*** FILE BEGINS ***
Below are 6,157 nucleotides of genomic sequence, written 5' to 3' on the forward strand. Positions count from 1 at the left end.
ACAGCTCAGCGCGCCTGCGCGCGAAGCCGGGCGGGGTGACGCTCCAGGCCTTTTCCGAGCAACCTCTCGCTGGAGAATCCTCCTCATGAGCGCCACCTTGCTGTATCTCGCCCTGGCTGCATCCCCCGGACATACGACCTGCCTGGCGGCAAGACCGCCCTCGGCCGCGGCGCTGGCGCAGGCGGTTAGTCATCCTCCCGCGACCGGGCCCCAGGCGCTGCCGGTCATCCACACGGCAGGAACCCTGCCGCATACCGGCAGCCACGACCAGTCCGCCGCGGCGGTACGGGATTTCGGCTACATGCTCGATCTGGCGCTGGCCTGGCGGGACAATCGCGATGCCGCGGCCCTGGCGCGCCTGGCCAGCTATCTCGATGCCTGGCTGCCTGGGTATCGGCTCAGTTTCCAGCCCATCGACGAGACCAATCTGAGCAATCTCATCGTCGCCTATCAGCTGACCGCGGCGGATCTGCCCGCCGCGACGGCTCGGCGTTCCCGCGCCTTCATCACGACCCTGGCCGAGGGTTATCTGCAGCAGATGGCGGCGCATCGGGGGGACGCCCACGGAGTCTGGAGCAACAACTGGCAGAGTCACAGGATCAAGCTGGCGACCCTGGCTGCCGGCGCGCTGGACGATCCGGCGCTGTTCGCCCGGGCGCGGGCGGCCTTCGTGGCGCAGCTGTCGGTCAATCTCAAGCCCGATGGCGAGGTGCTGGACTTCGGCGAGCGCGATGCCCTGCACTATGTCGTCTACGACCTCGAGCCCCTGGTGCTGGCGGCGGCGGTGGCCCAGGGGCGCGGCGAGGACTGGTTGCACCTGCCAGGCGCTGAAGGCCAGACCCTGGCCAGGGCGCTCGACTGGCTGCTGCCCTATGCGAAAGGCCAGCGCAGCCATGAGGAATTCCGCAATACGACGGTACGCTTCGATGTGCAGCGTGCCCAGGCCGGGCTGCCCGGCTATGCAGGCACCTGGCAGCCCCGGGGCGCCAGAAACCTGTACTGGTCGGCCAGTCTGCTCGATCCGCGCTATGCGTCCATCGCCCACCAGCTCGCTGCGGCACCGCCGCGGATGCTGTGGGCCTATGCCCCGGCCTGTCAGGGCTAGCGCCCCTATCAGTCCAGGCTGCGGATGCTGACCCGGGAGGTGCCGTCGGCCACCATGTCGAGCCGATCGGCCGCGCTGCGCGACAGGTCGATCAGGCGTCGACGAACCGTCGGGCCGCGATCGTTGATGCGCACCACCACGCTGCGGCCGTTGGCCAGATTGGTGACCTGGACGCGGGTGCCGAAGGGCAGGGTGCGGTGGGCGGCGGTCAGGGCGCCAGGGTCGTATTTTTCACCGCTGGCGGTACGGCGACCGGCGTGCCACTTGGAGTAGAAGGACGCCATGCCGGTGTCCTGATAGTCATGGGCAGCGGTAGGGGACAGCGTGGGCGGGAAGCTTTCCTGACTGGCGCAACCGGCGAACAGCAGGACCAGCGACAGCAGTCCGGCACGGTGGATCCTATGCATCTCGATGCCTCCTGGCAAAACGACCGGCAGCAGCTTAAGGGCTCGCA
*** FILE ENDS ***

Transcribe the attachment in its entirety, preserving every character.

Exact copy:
Below are 6,157 nucleotides of genomic sequence, written 5' to 3' on the forward strand. Positions count from 1 at the left end.
ACAGCTCAGCGCGCCTGCGCGCGAAGCCGGGCGGGGTGACGCTCCAGGCCTTTTCCGAGCAACCTCTCGCTGGAGAATCCTCCTCATGAGCGCCACCTTGCTGTATCTCGCCCTGGCTGCATCCCCCGGACATACGACCTGCCTGGCGGCAAGACCGCCCTCGGCCGCGGCGCTGGCGCAGGCGGTTAGTCATCCTCCCGCGACCGGGCCCCAGGCGCTGCCGGTCATCCACACGGCAGGAACCCTGCCGCATACCGGCAGCCACGACCAGTCCGCCGCGGCGGTACGGGATTTCGGCTACATGCTCGATCTGGCGCTGGCCTGGCGGGACAATCGCGATGCCGCGGCCCTGGCGCGCCTGGCCAGCTATCTCGATGCCTGGCTGCCTGGGTATCGGCTCAGTTTCCAGCCCATCGACGAGACCAATCTGAGCAATCTCATCGTCGCCTATCAGCTGACCGCGGCGGATCTGCCCGCCGCGACGGCTCGGCGTTCCCGCGCCTTCATCACGACCCTGGCCGAGGGTTATCTGCAGCAGATGGCGGCGCATCGGGGGGACGCCCACGGAGTCTGGAGCAACAACTGGCAGAGTCACAGGATCAAGCTGGCGACCCTGGCTGCCGGCGCGCTGGACGATCCGGCGCTGTTCGCCCGGGCGCGGGCGGCCTTCGTGGCGCAGCTGTCGGTCAATCTCAAGCCCGATGGCGAGGTGCTGGACTTCGGCGAGCGCGATGCCCTGCACTATGTCGTCTACGACCTCGAGCCCCTGGTGCTGGCGGCGGCGGTGGCCCAGGGGCGCGGCGAGGACTGGTTGCACCTGCCAGGCGCTGAAGGCCAGACCCTGGCCAGGGCGCTCGACTGGCTGCTGCCCTATGCGAAAGGCCAGCGCAGCCATGAGGAATTCCGCAATACGACGGTACGCTTCGATGTGCAGCGTGCCCAGGCCGGGCTGCCCGGCTATGCAGGCACCTGGCAGCCCCGGGGCGCCAGAAACCTGTACTGGTCGGCCAGTCTGCTCGATCCGCGCTATGCGTCCATCGCCCACCAGCTCGCTGCGGCACCGCCGCGGATGCTGTGGGCCTATGCCCCGGCCTGTCAGGGCTAGCGCCCCTATCAGTCCAGGCTGCGGATGCTGACCCGGGAGGTGCCGTCGGCCACCATGTCGAGCCGATCGGCCGCGCTGCGCGACAGGTCGATCAGGCGTCGACGAACCGTCGGGCCGCGATCGTTGATGCGCACCACCACGCTGCGGCCGTTGGCCAGATTGGTGACCTGGACGCGGGTGCCGAAGGGCAGGGTGCGGTGGGCGGCGGTCAGGGCGCCAGGGTCGTATTTTTCACCGCTGGCGGTACGGCGACCGGCGTGCCACTTGGAGTAGAAGGACGCCATGCCGGTGTCCTGATAGTCATGGGCAGCGGTAGGGGACAGCGTGGGCGGGAAGCTTTCCTGACTGGCGCAACCGGCGAACAGCAGGACCAGCGACAGCAGTCCGGCACGGTGGATCCTATGCATCTCGATGCCTCCTGGCAAAACGACCGGCAGCAGCTTAAGGGCTCGCA